Education Minister Im Sethy on Wednesday accused the Ministry of Economy and Finance of consistently failing to disburse sufficient funds to the education sector, forcing it to rely heavily on foreign aid to achieve reforms.
Eschewing a prepared speech during an education workshop hosted by the European Union (E.U.) at the Cambodiana Hotel in Phnom Penh on Wednesday, Mr. Sethy said the Ministry of Education has received a smaller proportion of the government’s total budget every year since 2007—funds essential to increasing student enrollment and raising teachers’ low salaries.
“To be blunt…now the proportion [of education spending] is decreasing, so the Ministry of Economy and Finance needs to take this into account,” Mr. Sethy said in a speech to the workshop.
“The Finance Ministry doesn’t know how to make policy at all,” the minister continued, turning from the crowd and angrily pointing a finger at Chou Kimleng, undersecretary of state at the Finance Ministry, who was seated onstage near Mr. Sethy and who had just given the opening remarks at the workshop.
“As we can see, reform can’t be deadlocked by a deadlocked policy. It needs to be updated and improved,” Mr. Sethy continued.
Using as an example the construction of a new building at the National Institute of Education, Mr. Sethy said that when the building’s expense came in over budget, the Finance Ministry refused to give them more money. He added that four letters he personally sent to the ministry on the subject went unanswered.
“But I’m thankful to our partner [the E.U.] that helped us because sometimes Cambodians don’t listen to each other. I’m thankful to our partner, who stuck with us and saw the issue and resolved it,” Mr. Sethy said, going on to express his gratitude to the E.U. for spending 36 million euros, or about $48.7 million, on Cambodian education initiatives to date.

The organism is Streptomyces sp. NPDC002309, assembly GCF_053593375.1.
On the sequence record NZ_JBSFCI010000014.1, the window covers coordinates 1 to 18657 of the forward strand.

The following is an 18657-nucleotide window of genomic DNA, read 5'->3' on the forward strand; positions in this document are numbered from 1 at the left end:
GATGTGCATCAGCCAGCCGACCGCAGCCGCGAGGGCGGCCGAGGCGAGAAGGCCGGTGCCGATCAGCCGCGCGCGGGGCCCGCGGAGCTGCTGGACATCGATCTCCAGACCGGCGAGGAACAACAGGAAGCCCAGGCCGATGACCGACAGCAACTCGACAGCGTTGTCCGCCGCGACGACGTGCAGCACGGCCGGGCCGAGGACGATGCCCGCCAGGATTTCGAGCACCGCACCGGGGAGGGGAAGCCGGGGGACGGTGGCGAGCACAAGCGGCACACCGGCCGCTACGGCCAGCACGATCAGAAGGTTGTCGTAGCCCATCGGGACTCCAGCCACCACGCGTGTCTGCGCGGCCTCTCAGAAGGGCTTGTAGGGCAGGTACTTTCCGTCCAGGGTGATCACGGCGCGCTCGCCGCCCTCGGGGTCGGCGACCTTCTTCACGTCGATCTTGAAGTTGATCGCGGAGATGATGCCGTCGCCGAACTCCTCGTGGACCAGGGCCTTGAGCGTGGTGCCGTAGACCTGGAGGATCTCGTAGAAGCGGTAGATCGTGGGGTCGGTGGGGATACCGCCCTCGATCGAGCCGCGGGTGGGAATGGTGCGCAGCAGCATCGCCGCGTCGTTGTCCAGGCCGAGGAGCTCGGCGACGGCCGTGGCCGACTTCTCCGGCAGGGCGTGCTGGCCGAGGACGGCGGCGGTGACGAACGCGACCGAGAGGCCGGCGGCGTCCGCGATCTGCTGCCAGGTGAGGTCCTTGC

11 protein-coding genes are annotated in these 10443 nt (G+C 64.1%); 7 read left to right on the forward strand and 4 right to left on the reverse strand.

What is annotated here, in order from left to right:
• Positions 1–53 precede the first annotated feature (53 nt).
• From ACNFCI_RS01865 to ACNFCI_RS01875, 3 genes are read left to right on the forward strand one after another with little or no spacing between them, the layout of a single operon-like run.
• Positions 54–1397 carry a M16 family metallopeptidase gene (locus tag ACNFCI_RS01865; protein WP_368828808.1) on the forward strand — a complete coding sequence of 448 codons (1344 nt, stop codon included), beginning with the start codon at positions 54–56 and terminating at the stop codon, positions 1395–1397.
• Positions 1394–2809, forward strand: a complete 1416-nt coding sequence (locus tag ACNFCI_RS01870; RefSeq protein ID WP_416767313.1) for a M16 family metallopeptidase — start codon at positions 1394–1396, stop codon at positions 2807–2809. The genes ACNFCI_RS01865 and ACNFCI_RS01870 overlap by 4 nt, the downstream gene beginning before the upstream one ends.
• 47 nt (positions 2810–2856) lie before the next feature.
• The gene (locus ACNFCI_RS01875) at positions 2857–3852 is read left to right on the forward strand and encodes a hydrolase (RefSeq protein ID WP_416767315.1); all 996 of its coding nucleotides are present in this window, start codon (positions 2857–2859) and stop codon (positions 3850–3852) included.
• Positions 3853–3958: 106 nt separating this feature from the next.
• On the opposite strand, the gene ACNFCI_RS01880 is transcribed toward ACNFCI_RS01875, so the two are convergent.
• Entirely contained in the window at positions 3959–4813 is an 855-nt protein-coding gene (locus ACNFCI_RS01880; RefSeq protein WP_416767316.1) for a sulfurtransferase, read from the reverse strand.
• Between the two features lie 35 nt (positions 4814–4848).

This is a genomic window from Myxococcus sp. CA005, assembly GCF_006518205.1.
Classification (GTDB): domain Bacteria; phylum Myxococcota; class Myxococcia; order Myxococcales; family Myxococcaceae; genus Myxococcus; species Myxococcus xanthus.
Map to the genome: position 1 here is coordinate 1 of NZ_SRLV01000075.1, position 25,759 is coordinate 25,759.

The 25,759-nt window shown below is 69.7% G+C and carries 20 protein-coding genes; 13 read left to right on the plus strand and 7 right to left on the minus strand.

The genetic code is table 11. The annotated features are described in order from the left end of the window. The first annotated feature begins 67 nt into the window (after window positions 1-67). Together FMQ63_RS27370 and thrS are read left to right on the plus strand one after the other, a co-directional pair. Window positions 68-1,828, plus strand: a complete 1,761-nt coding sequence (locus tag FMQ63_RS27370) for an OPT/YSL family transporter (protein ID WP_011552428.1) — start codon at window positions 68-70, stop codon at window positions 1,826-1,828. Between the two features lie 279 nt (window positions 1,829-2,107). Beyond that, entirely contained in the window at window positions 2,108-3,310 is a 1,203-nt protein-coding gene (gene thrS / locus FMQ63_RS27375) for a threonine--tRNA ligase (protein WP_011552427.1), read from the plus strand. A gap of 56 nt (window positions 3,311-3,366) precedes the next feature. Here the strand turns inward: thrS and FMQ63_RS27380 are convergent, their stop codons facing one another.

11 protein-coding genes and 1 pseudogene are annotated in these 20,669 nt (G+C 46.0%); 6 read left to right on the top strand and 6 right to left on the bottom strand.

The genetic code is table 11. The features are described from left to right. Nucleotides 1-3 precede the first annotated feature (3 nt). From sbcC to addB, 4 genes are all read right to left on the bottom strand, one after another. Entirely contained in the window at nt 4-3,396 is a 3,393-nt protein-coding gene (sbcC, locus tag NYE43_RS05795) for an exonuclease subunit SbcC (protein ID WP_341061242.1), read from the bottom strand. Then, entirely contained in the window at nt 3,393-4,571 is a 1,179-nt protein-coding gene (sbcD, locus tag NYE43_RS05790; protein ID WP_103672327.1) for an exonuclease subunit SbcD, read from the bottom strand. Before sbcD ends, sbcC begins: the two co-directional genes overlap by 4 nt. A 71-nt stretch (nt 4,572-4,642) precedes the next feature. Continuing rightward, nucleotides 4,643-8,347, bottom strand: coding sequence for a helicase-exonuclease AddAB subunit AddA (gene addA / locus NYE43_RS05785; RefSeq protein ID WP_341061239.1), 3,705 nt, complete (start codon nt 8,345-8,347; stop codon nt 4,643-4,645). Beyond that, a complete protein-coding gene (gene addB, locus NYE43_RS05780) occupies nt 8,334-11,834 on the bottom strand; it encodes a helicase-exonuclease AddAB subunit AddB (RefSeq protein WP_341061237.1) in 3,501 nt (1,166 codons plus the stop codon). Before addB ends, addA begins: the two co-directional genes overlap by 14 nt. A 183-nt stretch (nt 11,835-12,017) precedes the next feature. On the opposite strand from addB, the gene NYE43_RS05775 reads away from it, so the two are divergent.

E.U. Ambassador Jean-Francois Cautain—who at the workshop pledged an additional 37.2 million euros, or about $50.3 million, to Cambodia’s education sector for 2014 to 2016—said the E.U.’s support for the education sector should merely supplement, not replace, proper funding by the government.
“The support we are providing at the E.U. should not substitute a lack of support by the government…. It should be the other way around,” Ambassador Cautain said on the sidelines of the workshop.
“It is something we say to the government behind closed doors, but also in public,” he added. “On that, we are fully aligned with the minister [of education].”
Mr. Cautain added that while government funding for education has risen over the past few years, this increase is not proportional to the growth in total state expenditures.
“What we have seen the last years is that, even if in nominal terms, the budget for education has increased, the percentage which is allocated [to] education of the total government budget is decreasing, so that is a concern for us,” he said.
“Usually, if you look at other countries, a reasonable share would be around 20 percent of the total budget of the government. I think the last year, we were around 16 percent, going down from 19, 18” percent in previous years, he added.
According to official figures, the government allocated about $280 million to education for this year, roughly 9.1 percent of the $3.1 billion total budget. In 2012, funding for education was $245 million, or about 9.4 percent of the budget.
In contrast, some $400 million has been apportioned to the defense and security sectors this year, which amounts to about 13 percent of all spending and a 17.3 percent increase over last year’s allocation, with $245 million going to the Defense Ministry alone.
But it was not always this way, as Mr. Sethy noted.
In 2007, $132.7 million was set aside for education, about 11.5 percent of that year’s total budget and an increase of 24 percent over the year before.
Officials at the Finance Ministry declined to comment.